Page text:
Advertisement

Mathematics Education Research Journal

, Volume 28, Issue 1, pp 199–221 | Cite as

Characterising the perceived value of mathematics educational apps in preservice teachers

  • Boris Handal
  • Chris Campbell
  • Michael Cavanagh
  • Peter Petocz
Original Article

Abstract

This study validated the semantic items of three related scales aimed at characterising the perceived worth of mathematics-education-related mobile applications (apps). The technological pedagogical content knowledge (TPACK) model was used as the conceptual framework for the analysis. Three hundred and seventy-three preservice students studying primary school education from two public and one private Australian universities participated in the study. The respondents examined three different apps using a purposively designed instrument in regard to either their explorative, productive or instructive instructional role. While construct validity could not be established due to a broad range of variability in responses implying a high degree of subjectivity in respondents’ judgments, the qualitative analysis was effective in establishing content validity.

Keywords

Mathematics education Mobile apps Pedagogy Technology TPACK 

References

  1. Anderson, L. W., & Krathwohl, D. R. (Eds.). (2001). A taxonomy for learning, teaching and assessing: a revision of Bloom’s taxonomy of educational objectives. New York: Longman.Google Scholar
  2. Attard, C. (2013). Integrating iPads into primary mathematics pedagogies: an exploration of two teachers’ experiences. In V. Steinle, L. Ball, & C. Bardini (Eds.), Mathematics education: yesterday, today and tomorrow (proceedings of the 36th annual conference of the Mathematics Education Research Group of Australasia) (pp. 58–65). Melbourne, VIC: MERGA.Google Scholar
  3. Attard, C., & Curry, C. (2012). Exploring the use of iPads to engage young students with mathematics. In J. Dindyal, L. P. Cheng, & S. F. Ng (Eds.), Mathematics education: expanding horizons (proceedings of the 35th annual conference of the Mathematics Education Research Group of Australasia) (pp. 75–82). Singapore: MERGA.Google Scholar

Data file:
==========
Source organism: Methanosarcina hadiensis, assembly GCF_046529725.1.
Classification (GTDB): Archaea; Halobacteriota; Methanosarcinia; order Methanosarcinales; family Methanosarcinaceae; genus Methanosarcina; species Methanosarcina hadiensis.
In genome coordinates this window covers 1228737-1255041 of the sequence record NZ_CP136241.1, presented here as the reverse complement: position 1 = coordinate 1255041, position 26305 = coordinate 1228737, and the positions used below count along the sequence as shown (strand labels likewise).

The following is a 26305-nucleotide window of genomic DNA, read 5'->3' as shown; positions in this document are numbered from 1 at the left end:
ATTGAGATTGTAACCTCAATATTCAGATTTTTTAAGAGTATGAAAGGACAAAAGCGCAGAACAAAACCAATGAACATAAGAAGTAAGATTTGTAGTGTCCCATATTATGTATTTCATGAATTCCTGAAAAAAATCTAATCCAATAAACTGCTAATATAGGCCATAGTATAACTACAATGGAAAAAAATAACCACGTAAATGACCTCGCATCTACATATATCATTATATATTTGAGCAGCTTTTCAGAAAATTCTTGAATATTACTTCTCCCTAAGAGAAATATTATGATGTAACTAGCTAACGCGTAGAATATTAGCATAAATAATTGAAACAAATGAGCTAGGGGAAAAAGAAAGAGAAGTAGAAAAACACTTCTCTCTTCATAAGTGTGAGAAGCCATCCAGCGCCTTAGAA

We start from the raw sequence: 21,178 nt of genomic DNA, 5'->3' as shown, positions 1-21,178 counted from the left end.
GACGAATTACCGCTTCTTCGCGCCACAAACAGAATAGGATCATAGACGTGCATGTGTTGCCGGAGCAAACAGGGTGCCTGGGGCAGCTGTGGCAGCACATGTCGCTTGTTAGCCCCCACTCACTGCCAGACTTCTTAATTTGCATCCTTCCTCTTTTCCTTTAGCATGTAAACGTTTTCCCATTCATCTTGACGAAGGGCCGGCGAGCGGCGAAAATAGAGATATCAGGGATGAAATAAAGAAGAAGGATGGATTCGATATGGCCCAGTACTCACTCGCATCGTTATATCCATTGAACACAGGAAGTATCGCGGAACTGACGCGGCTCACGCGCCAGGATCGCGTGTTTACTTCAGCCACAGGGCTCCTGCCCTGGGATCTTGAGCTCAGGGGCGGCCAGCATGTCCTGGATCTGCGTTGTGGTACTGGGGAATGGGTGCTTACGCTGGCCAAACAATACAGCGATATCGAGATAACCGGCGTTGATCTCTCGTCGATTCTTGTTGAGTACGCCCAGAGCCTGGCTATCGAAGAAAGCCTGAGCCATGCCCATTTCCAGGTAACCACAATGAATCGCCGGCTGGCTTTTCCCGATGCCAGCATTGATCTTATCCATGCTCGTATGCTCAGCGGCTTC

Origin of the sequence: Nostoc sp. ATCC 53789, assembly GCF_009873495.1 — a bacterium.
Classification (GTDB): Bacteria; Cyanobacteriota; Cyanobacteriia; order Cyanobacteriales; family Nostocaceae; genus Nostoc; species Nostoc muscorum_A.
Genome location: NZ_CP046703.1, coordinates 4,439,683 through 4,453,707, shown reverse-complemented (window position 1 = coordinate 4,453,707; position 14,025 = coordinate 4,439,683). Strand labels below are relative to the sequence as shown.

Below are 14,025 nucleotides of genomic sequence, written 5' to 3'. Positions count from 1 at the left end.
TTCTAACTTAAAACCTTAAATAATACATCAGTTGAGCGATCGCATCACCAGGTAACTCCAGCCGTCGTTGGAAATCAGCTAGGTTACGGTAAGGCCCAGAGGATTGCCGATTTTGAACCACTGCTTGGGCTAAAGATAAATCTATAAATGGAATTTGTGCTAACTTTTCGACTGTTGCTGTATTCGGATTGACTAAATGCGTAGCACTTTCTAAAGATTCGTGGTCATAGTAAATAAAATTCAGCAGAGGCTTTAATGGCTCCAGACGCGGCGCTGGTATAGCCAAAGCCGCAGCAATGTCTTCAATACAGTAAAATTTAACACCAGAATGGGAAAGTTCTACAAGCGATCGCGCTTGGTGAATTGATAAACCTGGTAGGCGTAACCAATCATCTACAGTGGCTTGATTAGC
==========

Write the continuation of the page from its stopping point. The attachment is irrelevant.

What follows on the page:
4. Australian Curriculum, Assessment and Reporting Authority (ACARA). Australia Curriculum. http://www.australiancurriculum.edu.au/mathematics/curriculum/f-10?layout=1
  5. Baya’a, N., & Daher, W. (2009). Students’ perceptions of mathematics learning using mobile phones. Paper presented at the IMCL2009, Jordan.Google Scholar
  6. Calder, N. (2015). Apps: appropriate, applicable and appealing? In T. Lowrie & R. Jorgensen (Eds.), Digital games and mathematics learning: potential, promises and pitfalls. The Netherlands: Springer.Google Scholar
  7. Churchill, D., & Churchill, N. (2008). Educational affordances of PDAs: a study of a teacher’s exploration of this technology. Computers & Education, 50(4), 1439–1450.CrossRefGoogle Scholar
  8. Cohen, L., Manion, L., & Morrison, K. (2007). Research methods in education (6th ed.). New York, NY: Routledge.Google Scholar
  9. Education Services Australia. (2014). Fraction fiddle: reach the target. Retrieved from: https://www.scootle.edu.au
  10. Franklin, T., & Peng, L. W. (2008). Mobile math: math educators and students engage in m-learning. Journal of Computing in Higher Education, 20(2), 69–80.CrossRefGoogle Scholar
  11. Handal, B. (2015). Mobile makes learning free: building conceptual, professional and school capacity. in Gene Glass (Ed). North Carolina: Information Age PublishingGoogle Scholar
  12. Handal, B., Campbell, C., Cavanagh, M., Petocz, P., & Kelly, N. (2012). Integrating technology, pedagogy and content in mathematics education. Journal of Computers in Mathematics and Science Teaching, 31(4), 387–413.Google Scholar
  13. Handal, B., El-Khoury, J., Cavanagh, M., & Campbell, C. (2013). A framework for categorising mobile learning applications in mathematics education. Proceedings of the Australian Conference on Science and Mathematics Education (pp. 142–147). Canberra: IISME. Retrieved from: http://ojs-prod.library.usyd.edu.au/index.php/IISME/article/view/6933
  14. Handal, B., Campbell, C., Cavanagh, M., Petocz, P., & Kelly, N. (2013). Pedagogical content knowledge (TPACK) of secondary mathematics teachers. Contemporary Issues in Technology and Teacher Education, 13(1). Retrieved from :http://www.citejournal.org/vol13/iss1/mathematics/article1.cfm
  15. Handal, B., Campbell, C., Cavanagh, M., & Dave, K. (2014). Appraising maths apps using the TPACK model. 15th Australasian Computer Education Conference, Adelaide, South Australia (pp. 169–187).Google Scholar
  16. Jonas-Dwyer, D., Clark, C., Celenza, A., & Siddiqui, Z. (2012). Evaluating apps for learning and teaching. International Journal of Emerging Technologies in Learning (iJET), 7(1), 54–57.CrossRefGoogle Scholar
  17. Kearney, M., Shuck, S., Burden, K., & Aubusson, P. (2012). Viewing mobile learning from a pedagogical perspective. Research in Learning Technology, 20, 1–17.CrossRefGoogle Scholar
  18. Kiekel, J., & Kirk, E. (2013). Evaluating apps to ensure learning outcomes. In R. McBride & M. Searson (Eds.), Proceedings of Society for Information Technology & Teacher Education International Conference 2013 (pp. 2171–2174). Chesapeake, VA: Association for the Advancement of Computing in Education (AACE).Google Scholar